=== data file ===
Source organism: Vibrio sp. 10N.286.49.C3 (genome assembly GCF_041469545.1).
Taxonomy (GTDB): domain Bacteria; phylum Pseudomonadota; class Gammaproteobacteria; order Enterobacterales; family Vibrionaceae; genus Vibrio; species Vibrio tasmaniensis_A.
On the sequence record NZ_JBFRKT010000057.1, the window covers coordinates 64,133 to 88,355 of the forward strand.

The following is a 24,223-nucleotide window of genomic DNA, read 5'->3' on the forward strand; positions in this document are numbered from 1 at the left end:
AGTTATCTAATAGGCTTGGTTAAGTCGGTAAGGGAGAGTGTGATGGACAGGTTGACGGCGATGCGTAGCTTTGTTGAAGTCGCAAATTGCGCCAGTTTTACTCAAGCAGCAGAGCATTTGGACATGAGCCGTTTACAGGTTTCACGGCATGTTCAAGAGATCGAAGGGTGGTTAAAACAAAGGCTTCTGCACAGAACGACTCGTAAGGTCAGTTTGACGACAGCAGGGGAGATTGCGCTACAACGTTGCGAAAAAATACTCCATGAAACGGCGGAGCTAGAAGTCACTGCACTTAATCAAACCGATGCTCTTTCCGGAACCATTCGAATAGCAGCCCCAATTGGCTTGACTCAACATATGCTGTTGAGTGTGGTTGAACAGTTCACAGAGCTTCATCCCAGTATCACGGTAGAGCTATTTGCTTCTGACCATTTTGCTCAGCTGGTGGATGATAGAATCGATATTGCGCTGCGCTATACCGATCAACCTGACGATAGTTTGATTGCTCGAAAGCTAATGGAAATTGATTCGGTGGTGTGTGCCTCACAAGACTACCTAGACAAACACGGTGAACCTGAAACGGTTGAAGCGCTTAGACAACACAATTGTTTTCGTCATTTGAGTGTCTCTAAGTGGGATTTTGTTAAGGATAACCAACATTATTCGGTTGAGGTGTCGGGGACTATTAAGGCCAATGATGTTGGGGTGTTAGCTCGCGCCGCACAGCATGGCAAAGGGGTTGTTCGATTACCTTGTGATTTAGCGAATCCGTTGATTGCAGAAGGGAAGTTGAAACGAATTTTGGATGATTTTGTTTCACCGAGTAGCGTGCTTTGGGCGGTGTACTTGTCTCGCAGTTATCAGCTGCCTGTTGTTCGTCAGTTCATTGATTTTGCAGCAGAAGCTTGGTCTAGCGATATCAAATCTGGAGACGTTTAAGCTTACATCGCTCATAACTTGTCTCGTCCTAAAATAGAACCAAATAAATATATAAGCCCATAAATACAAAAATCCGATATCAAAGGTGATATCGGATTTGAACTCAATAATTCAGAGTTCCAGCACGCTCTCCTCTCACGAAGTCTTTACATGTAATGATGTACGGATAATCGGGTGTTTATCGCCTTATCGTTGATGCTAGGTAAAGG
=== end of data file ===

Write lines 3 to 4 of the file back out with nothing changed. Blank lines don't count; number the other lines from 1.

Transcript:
On the sequence record NZ_JBFRKT010000057.1, the window covers coordinates 64,133 to 88,355 of the forward strand.

The following is a 24,223-nucleotide window of genomic DNA, read 5'->3' on the forward strand; positions in this document are numbered from 1 at the left end: